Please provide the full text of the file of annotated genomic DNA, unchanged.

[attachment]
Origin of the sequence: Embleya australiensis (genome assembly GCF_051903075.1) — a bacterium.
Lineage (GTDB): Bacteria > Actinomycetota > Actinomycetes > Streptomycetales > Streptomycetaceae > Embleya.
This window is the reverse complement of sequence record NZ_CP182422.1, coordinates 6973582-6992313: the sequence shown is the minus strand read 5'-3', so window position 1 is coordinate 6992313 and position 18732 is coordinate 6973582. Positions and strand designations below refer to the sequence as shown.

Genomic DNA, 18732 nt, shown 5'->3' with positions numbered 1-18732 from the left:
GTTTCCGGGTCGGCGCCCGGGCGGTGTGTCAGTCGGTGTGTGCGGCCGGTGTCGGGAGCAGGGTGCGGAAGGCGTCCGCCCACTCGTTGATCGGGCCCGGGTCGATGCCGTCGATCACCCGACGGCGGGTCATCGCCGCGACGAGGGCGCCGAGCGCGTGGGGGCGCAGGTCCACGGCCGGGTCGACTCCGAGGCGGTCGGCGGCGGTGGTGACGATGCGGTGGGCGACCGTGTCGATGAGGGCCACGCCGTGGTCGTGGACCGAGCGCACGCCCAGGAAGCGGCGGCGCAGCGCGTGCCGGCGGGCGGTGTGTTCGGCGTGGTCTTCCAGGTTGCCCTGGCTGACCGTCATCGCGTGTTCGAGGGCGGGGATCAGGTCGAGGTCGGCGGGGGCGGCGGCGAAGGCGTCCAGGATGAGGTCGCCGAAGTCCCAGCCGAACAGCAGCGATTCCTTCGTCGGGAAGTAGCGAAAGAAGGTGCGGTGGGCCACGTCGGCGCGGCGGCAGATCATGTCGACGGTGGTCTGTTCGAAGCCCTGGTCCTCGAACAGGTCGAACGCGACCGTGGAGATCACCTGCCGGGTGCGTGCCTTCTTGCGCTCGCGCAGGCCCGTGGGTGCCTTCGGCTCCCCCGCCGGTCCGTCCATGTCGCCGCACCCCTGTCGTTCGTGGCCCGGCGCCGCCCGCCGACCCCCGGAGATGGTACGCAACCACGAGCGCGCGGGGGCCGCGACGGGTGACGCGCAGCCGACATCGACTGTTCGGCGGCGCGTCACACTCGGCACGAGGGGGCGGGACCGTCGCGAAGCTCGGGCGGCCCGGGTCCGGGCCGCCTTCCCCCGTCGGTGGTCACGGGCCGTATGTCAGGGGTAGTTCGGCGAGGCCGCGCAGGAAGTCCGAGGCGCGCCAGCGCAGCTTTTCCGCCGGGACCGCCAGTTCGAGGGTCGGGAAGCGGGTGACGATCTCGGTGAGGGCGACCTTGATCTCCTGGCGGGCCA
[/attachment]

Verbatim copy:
Origin of the sequence: Embleya australiensis (genome assembly GCF_051903075.1) — a bacterium.
Lineage (GTDB): Bacteria > Actinomycetota > Actinomycetes > Streptomycetales > Streptomycetaceae > Embleya.
This window is the reverse complement of sequence record NZ_CP182422.1, coordinates 6973582-6992313: the sequence shown is the minus strand read 5'-3', so window position 1 is coordinate 6992313 and position 18732 is coordinate 6973582. Positions and strand designations below refer to the sequence as shown.

Genomic DNA, 18732 nt, shown 5'->3' with positions numbered 1-18732 from the left:
GTTTCCGGGTCGGCGCCCGGGCGGTGTGTCAGTCGGTGTGTGCGGCCGGTGTCGGGAGCAGGGTGCGGAAGGCGTCCGCCCACTCGTTGATCGGGCCCGGGTCGATGCCGTCGATCACCCGACGGCGGGTCATCGCCGCGACGAGGGCGCCGAGCGCGTGGGGGCGCAGGTCCACGGCCGGGTCGACTCCGAGGCGGTCGGCGGCGGTGGTGACGATGCGGTGGGCGACCGTGTCGATGAGGGCCACGCCGTGGTCGTGGACCGAGCGCACGCCCAGGAAGCGGCGGCGCAGCGCGTGCCGGCGGGCGGTGTGTTCGGCGTGGTCTTCCAGGTTGCCCTGGCTGACCGTCATCGCGTGTTCGAGGGCGGGGATCAGGTCGAGGTCGGCGGGGGCGGCGGCGAAGGCGTCCAGGATGAGGTCGCCGAAGTCCCAGCCGAACAGCAGCGATTCCTTCGTCGGGAAGTAGCGAAAGAAGGTGCGGTGGGCCACGTCGGCGCGGCGGCAGATCATGTCGACGGTGGTCTGTTCGAAGCCCTGGTCCTCGAACAGGTCGAACGCGACCGTGGAGATCACCTGCCGGGTGCGTGCCTTCTTGCGCTCGCGCAGGCCCGTGGGTGCCTTCGGCTCCCCCGCCGGTCCGTCCATGTCGCCGCACCCCTGTCGTTCGTGGCCCGGCGCCGCCCGCCGACCCCCGGAGATGGTACGCAACCACGAGCGCGCGGGGGCCGCGACGGGTGACGCGCAGCCGACATCGACTGTTCGGCGGCGCGTCACACTCGGCACGAGGGGGCGGGACCGTCGCGAAGCTCGGGCGGCCCGGGTCCGGGCCGCCTTCCCCCGTCGGTGGTCACGGGCCGTATGTCAGGGGTAGTTCGGCGAGGCCGCGCAGGAAGTCCGAGGCGCGCCAGCGCAGCTTTTCCGCCGGGACCGCCAGTTCGAGGGTCGGGAAGCGGGTGACGATCTCGGTGAGGGCGACCTTGATCTCCTGGCGGGCCA